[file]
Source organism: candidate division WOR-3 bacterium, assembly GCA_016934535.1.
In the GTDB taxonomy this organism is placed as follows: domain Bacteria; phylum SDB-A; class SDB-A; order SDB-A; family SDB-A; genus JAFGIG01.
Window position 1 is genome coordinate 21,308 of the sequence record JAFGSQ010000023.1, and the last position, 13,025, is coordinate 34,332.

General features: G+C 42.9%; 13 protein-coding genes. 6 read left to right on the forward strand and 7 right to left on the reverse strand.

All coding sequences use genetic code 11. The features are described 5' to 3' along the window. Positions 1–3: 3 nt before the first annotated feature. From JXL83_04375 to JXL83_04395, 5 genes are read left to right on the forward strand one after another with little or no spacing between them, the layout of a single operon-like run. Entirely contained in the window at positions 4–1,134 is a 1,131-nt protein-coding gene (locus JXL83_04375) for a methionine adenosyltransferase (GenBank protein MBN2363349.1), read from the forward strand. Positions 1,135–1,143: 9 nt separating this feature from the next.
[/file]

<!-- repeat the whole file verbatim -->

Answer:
Source organism: candidate division WOR-3 bacterium, assembly GCA_016934535.1.
In the GTDB taxonomy this organism is placed as follows: domain Bacteria; phylum SDB-A; class SDB-A; order SDB-A; family SDB-A; genus JAFGIG01.
Window position 1 is genome coordinate 21,308 of the sequence record JAFGSQ010000023.1, and the last position, 13,025, is coordinate 34,332.

General features: G+C 42.9%; 13 protein-coding genes. 6 read left to right on the forward strand and 7 right to left on the reverse strand.

All coding sequences use genetic code 11. The features are described 5' to 3' along the window. Positions 1–3: 3 nt before the first annotated feature. From JXL83_04375 to JXL83_04395, 5 genes are read left to right on the forward strand one after another with little or no spacing between them, the layout of a single operon-like run. Entirely contained in the window at positions 4–1,134 is a 1,131-nt protein-coding gene (locus JXL83_04375) for a methionine adenosyltransferase (GenBank protein MBN2363349.1), read from the forward strand. Positions 1,135–1,143: 9 nt separating this feature from the next.